Updated: Apr 28
NOTE: Love In The Trenches (LITT) offers support groups for parents suffering the collateral damage of their child’s addiction and for parents and siblings who have recently lost a family member to the disease of addiction.
Back in May of 2020, when we were all deep in the armpit of Covid and spinning every which way trying to figure out our new normal, Jennie Burke, a non-fiction writer I much admire and follow, suffered a tragic loss that has repeated itself across the nation at an alarmingly accelerated rate. She lost her “terrifically wild and funny” and “crackerjack smart” younger brother Matt to an accidental overdose.
While the pain and the sludging through the days and months are familiar to our support group members, Jennie writes of it so eloquently that I knew she could bring some perspective—could put words to our struggle—in a way that might strike a chord with many of us. That’s the thing about writers. They take our very thoughts and feelings and reorganize them in such a way that the reader recognizes themselves and feels seen.
I first came across Jennie’s work in The Rumpus. Fresh on the heels of her loss, indeed on the very raw, first day after his death, she wrote a deeply touching article about her family’s journey alongside her brother and the way this loss was intertwined with the isolation of COVID-19. I was most struck by her honesty—her anger, the way the illness had fractured her extended family, the way she was forced to mourn in the most counterintuitive of ways (alone) during a pandemic, the way the loss had started many years ago and trickled on until he was, eventually, gone from this world.
I invited Jennie to join us as a guest and to talk about her experience and about how she processes this loss through her writing, how it has changed her relationship to prescription pain meds, how she has vowed to protect her own children as best she can from the legacy of a substance use disorder and how she has become a voice for siblings who have suffered similar pain.
Remembering Matt as more than his disease
I don’t know Matt—or I didn’t—but through Jennie’s beautiful, honest and insightful articles I feel I’ve come to know him. She didn’t set out to introduce me to Matt. She set out to introduce me to her grief. But in doing so she unveiled a picture of a man in such a way that I felt the small weight of my own grief for this man who embodies so many of the losses that families in the trenches of addiction bear.
I know now that Matt was 43 years old, a freckled redhead, terrifically handsome, mischievous, hysterically funny. I know he was a loving father of five who eventually found himself separated from his children—his “reason for living” by a combination of COVID-19 and addiction. I know he was brilliant, a formerly licensed attorney in four states whose licenses lapsed along the course of his addiction journey. Once vibrant and athletic, his body changed shape as opiates took hold of his life. His fun-loving and generous nature morphed into what we in this trench recognize as the inevitable selfishness of addiction.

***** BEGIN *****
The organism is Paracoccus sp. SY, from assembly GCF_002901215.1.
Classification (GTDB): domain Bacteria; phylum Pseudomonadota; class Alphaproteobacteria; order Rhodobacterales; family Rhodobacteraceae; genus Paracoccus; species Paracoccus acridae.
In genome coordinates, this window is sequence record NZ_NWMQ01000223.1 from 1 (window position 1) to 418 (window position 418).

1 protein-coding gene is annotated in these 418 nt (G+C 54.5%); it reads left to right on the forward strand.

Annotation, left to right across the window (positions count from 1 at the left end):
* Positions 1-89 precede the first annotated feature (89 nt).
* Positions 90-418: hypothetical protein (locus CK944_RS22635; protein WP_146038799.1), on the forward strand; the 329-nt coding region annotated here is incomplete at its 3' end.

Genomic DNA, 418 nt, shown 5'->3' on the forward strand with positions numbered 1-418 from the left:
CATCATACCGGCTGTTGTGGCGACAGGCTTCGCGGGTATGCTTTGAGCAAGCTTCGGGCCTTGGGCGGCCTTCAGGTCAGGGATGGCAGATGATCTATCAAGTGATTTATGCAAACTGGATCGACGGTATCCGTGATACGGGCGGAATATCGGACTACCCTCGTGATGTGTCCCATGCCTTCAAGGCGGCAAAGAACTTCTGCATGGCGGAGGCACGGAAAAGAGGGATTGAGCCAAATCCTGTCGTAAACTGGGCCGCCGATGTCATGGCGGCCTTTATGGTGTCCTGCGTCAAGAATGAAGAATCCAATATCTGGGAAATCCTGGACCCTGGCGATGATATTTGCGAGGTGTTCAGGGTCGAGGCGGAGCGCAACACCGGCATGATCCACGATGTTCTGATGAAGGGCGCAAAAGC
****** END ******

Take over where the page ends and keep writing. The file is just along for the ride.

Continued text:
When a family member is suffering from addiction, what is the right space for siblings?
We often talk about walking the trenches of addiction with our loved ones and we acknowledge that the walk can lead only to death or recovery—and the path itself is strewn with the collateral damage that the family suffers along the way. It’s the metaphor that best expresses the journey for most of us, especially parents. But from a sibling’s perspective, Jennie likened it to a bullseye.
You’re not the substance user, you’re not the parent, you’re not the spouse. They’re in the bullseye, the center of it all, and as a sibling you’re wandering just outside that bullseye. And inside that bullseye, it’s so tight. You’re looking at it from just outside that bullseye and you can see it all so clearly and yet you have to stay out of that very tight space but you keep wandering around outside that bullseye.
Siblings are so often on the periphery of this thing and yet, because they have their own lives to live, because they often have school or family or a life they’re building or stepping into, they can’t afford to be in the center, in the bullseye, of the mess, and what’s more, they have or feel they have, less right to agency and influence over their sibling than does a parent or spouse. If the addicted sibling does, in the end, lose his or her life, the guilt, the helplessness, the regrets (why didn’t I do more, why wasn’t I more present, why didn’t I save him/her) are staggering. These are the unanswerable questions that often come up in our sibling group meetings. With group leader Kate’s guidance we provide a safe and non-judgmental place to process all the painfully confusing reality of our loss.
It was a pleasure having Jennie join us. The collective losses amongst us are overwhelming, but as a writer myself, I recognize the power a writer has to take a tsunami of emotions, sort through them, string them together in words arranged coherently, and gift them back to the reader in a way that speaks to and for us. Jennie Burke is just that kind of writer and I encourage you to follow her on Twitter.
I also recommend some of Jennie Burke's writings about Matt and the omnipresent effect of addiction on her family.
Defying the Family Cycle of Addiction New York Times